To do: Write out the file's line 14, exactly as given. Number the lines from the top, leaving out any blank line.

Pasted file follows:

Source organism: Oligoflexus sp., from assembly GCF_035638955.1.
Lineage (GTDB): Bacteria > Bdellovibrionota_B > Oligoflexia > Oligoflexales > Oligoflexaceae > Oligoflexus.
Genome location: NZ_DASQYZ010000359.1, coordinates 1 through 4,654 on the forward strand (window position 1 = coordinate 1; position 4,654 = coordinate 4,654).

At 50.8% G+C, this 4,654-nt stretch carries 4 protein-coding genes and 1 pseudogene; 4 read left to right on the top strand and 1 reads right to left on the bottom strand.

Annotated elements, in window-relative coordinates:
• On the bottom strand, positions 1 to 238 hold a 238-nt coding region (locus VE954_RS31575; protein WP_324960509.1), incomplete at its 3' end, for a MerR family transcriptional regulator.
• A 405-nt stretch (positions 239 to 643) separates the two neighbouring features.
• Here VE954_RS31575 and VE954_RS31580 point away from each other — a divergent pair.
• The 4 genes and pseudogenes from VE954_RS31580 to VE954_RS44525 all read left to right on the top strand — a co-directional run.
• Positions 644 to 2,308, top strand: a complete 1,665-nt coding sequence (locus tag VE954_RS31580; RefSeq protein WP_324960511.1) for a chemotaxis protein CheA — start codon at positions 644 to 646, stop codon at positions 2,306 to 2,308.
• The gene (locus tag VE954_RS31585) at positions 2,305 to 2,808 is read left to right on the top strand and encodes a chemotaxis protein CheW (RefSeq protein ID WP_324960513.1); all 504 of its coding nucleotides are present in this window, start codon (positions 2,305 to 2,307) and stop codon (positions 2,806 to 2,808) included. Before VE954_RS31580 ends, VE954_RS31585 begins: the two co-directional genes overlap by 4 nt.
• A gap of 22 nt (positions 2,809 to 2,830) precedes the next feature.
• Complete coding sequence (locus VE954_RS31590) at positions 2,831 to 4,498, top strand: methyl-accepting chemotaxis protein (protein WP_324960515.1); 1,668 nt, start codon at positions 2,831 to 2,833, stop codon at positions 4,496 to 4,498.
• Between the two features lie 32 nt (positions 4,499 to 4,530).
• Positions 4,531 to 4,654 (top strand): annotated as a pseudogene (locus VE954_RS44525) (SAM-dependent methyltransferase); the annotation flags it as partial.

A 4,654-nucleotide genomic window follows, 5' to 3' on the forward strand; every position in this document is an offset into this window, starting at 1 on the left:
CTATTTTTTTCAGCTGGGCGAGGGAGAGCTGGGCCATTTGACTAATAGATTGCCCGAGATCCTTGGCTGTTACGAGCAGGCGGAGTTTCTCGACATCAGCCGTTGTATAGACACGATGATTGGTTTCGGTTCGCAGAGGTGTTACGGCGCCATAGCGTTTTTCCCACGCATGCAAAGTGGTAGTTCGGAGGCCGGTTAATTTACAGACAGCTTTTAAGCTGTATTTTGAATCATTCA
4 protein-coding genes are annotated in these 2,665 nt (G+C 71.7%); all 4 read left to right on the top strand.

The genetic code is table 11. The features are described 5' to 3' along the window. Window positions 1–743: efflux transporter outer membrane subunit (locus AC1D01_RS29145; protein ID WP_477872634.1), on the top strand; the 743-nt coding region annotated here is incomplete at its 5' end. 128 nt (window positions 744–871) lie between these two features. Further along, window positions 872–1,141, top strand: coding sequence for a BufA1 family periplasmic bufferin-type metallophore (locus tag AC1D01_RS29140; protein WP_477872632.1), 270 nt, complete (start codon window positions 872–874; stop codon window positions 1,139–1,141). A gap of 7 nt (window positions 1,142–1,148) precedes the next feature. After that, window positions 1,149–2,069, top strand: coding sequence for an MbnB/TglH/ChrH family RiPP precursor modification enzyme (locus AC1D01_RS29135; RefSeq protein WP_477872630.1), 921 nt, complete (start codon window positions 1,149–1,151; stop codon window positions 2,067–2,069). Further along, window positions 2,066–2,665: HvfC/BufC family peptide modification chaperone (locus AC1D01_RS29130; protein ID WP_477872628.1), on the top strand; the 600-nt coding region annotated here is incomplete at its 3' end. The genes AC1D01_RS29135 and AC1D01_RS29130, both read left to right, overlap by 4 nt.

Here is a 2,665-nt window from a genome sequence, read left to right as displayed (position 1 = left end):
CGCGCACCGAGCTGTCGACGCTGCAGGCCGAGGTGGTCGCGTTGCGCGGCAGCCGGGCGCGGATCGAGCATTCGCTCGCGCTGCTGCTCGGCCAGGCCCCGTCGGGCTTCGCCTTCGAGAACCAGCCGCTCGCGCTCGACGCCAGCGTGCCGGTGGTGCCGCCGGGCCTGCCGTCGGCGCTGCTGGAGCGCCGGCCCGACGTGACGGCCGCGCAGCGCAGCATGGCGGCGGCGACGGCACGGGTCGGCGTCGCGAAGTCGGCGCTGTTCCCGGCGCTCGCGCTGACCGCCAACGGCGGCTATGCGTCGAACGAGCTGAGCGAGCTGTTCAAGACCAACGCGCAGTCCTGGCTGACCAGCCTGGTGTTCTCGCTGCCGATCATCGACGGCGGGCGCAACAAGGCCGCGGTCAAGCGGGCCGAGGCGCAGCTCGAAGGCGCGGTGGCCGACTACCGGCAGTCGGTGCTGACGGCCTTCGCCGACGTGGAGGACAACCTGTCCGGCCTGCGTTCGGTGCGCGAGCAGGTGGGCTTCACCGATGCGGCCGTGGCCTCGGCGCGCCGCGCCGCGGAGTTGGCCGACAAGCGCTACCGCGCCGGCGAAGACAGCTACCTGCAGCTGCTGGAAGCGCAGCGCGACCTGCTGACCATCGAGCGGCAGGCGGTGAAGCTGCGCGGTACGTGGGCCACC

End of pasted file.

• Between the two features lie 32 nt (positions 4,499 to 4,530).